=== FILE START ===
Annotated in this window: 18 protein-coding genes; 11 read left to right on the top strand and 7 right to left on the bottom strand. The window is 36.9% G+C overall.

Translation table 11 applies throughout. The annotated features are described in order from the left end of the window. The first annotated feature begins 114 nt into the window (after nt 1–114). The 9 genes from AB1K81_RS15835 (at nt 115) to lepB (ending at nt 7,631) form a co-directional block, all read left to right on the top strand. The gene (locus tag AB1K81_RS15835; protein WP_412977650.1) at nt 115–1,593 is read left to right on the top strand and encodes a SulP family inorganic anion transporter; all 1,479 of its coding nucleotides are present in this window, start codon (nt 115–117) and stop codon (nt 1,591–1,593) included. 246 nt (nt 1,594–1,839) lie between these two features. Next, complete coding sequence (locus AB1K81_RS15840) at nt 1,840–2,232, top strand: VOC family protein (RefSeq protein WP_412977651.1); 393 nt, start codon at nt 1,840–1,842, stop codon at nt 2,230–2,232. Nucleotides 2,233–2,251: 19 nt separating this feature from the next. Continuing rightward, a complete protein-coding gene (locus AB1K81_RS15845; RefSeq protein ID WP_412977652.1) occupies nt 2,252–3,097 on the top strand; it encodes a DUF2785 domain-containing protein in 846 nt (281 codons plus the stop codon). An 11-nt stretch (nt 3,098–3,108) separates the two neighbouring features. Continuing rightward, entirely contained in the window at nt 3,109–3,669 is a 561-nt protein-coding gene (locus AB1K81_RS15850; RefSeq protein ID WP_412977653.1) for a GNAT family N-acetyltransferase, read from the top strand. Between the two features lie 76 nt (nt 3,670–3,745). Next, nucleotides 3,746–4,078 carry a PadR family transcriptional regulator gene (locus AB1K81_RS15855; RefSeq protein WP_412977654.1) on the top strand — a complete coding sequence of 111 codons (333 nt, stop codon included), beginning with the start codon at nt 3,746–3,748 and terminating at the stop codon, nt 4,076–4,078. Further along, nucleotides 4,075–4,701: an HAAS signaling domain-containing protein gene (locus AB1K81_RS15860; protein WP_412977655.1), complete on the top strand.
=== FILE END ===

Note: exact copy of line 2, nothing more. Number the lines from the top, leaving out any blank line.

Translation table 11 applies throughout. The annotated features are described in order from the left end of the window. The first annotated feature begins 114 nt into the window (after nt 1–114). The 9 genes from AB1K81_RS15835 (at nt 115) to lepB (ending at nt 7,631) form a co-directional block, all read left to right on the top strand. The gene (locus tag AB1K81_RS15835; protein WP_412977650.1) at nt 115–1,593 is read left to right on the top strand and encodes a SulP family inorganic anion transporter; all 1,479 of its coding nucleotides are present in this window, start codon (nt 115–117) and stop codon (nt 1,591–1,593) included. 246 nt (nt 1,594–1,839) lie between these two features. Next, complete coding sequence (locus AB1K81_RS15840) at nt 1,840–2,232, top strand: VOC family protein (RefSeq protein WP_412977651.1); 393 nt, start codon at nt 1,840–1,842, stop codon at nt 2,230–2,232. Nucleotides 2,233–2,251: 19 nt separating this feature from the next. Continuing rightward, a complete protein-coding gene (locus AB1K81_RS15845; RefSeq protein ID WP_412977652.1) occupies nt 2,252–3,097 on the top strand; it encodes a DUF2785 domain-containing protein in 846 nt (281 codons plus the stop codon). An 11-nt stretch (nt 3,098–3,108) separates the two neighbouring features. Continuing rightward, entirely contained in the window at nt 3,109–3,669 is a 561-nt protein-coding gene (locus AB1K81_RS15850; RefSeq protein ID WP_412977653.1) for a GNAT family N-acetyltransferase, read from the top strand. Between the two features lie 76 nt (nt 3,670–3,745). Next, nucleotides 3,746–4,078 carry a PadR family transcriptional regulator gene (locus AB1K81_RS15855; RefSeq protein WP_412977654.1) on the top strand — a complete coding sequence of 111 codons (333 nt, stop codon included), beginning with the start codon at nt 3,746–3,748 and terminating at the stop codon, nt 4,076–4,078. Further along, nucleotides 4,075–4,701: an HAAS signaling domain-containing protein gene (locus AB1K81_RS15860; protein WP_412977655.1), complete on the top strand.